Health and condition in the adult Weddell seal of McMurdo Sound, Antarctica

Zoology : Analysis of Complex Systems, ZACS
J MellishM Horning

Abstract

Weddell seals (Leptonychotes weddellii) are large-bodied, long-lived mammals that live only in the circumpolar Antarctic. As such, they represent an ideal sentinel species for the impacts of environmental change on polar species. However, longitudinal physiological studies of marine mammals are notoriously difficult due to their largely aquatic lifestyle, such that many baseline indicators of health and condition are not well defined. Fifty known-age, adult seals (9-27 years, 24 males, 26 females) in McMurdo Sound were sampled for mass, total body fat, blubber depth and a suite of blood parameters (21 variables) to assess hydration state, nutritional plane, reproductive hormones (females only), organ function and immune status. Total body mass increased with age, whereas variation in blubber depth was best described by mass and/or sex, with an overall greater blubber thickness in female seals (p<0.001). Ten blood parameters showed a significant effect of one or more model variables, most prominently between the sexes. Serum chemistry suggested that females were better nourished and displayed lower indicators of acute stress compared to males. We noted limited age-related declines that might indicate impaired organ function. Ove...Continue Reading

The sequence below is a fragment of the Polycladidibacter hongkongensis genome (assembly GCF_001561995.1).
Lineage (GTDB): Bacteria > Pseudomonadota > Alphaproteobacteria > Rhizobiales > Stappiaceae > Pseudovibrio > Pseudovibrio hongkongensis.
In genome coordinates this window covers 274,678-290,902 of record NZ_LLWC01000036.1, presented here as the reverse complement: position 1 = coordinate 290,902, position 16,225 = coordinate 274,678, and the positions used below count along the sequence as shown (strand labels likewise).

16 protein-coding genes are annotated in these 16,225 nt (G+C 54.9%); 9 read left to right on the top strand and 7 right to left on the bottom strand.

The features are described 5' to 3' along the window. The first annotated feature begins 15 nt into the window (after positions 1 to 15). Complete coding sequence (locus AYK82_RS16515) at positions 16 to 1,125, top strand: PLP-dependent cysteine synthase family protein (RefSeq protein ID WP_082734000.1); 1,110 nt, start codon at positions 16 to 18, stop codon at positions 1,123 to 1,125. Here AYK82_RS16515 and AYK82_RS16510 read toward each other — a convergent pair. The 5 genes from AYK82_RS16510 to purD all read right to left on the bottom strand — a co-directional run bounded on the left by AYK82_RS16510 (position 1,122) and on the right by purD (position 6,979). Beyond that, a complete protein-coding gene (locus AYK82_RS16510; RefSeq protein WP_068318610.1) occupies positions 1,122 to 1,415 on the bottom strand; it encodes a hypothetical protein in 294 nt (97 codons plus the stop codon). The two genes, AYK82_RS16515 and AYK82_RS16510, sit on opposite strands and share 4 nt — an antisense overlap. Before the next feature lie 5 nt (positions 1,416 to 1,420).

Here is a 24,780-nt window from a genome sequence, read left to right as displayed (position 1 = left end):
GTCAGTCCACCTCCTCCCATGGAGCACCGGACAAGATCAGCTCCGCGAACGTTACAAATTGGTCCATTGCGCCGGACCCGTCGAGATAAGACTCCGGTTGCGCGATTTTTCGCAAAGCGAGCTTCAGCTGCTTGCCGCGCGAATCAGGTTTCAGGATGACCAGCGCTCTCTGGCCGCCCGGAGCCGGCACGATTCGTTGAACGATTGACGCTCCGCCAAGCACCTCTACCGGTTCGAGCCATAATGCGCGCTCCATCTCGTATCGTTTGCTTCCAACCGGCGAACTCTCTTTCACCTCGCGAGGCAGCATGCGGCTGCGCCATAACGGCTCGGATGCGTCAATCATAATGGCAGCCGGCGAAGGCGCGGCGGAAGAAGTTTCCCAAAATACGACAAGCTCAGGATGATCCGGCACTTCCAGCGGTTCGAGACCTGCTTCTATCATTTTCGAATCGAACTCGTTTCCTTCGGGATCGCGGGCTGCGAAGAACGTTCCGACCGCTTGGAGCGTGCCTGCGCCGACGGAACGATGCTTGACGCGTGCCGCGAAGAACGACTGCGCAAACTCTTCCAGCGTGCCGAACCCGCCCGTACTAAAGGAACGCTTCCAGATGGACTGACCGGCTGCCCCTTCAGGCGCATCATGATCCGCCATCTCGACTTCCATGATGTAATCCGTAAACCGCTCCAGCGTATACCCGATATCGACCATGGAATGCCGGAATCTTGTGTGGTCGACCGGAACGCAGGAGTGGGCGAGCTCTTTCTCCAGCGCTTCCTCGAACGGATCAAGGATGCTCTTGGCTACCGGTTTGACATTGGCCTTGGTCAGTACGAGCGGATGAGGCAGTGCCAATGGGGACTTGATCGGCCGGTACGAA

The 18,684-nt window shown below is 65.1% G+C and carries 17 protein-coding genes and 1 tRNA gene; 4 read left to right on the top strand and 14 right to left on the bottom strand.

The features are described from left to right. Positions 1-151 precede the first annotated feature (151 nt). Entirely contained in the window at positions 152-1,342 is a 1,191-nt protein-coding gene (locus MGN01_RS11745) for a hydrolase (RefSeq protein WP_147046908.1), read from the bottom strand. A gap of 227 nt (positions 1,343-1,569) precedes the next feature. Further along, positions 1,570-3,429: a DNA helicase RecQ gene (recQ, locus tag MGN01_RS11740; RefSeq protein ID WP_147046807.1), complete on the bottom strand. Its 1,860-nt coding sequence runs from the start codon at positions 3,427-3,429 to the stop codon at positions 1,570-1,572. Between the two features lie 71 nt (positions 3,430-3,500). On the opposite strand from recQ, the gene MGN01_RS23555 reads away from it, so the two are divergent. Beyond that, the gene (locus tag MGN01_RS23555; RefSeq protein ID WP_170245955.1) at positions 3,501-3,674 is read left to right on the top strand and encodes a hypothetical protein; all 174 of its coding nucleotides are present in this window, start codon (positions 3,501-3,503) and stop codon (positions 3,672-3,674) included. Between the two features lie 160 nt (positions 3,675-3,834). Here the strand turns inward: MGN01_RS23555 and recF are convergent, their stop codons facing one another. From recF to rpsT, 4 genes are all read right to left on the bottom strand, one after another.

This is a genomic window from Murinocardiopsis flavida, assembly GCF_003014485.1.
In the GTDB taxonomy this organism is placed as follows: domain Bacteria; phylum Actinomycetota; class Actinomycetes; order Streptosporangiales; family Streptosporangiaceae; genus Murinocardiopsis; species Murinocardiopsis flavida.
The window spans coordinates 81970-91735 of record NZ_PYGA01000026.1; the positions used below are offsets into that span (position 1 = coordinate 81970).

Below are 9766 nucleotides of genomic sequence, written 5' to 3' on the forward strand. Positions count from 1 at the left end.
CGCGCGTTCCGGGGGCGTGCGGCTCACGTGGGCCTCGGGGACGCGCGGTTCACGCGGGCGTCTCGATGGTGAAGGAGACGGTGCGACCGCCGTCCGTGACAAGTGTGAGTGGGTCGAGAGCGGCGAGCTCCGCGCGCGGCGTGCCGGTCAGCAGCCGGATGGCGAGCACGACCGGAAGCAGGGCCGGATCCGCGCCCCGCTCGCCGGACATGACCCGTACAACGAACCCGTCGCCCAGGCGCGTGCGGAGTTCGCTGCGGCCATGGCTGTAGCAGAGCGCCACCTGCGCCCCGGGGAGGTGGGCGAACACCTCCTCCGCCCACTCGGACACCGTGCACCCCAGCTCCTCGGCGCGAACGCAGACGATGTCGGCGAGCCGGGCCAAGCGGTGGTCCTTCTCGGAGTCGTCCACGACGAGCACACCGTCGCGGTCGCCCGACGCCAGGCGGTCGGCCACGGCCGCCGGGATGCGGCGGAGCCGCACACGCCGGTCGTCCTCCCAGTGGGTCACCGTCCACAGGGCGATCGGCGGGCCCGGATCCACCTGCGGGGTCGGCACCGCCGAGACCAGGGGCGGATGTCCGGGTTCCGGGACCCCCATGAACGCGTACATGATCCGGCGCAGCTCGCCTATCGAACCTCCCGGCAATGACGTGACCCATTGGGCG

Related Concepts

Fat Pad
Veterinary Nutritional Physiology
Blood Chemical Analysis
Health Status
Sex Distribution
Phocidae
Blood
Environment
Hormones
Organ

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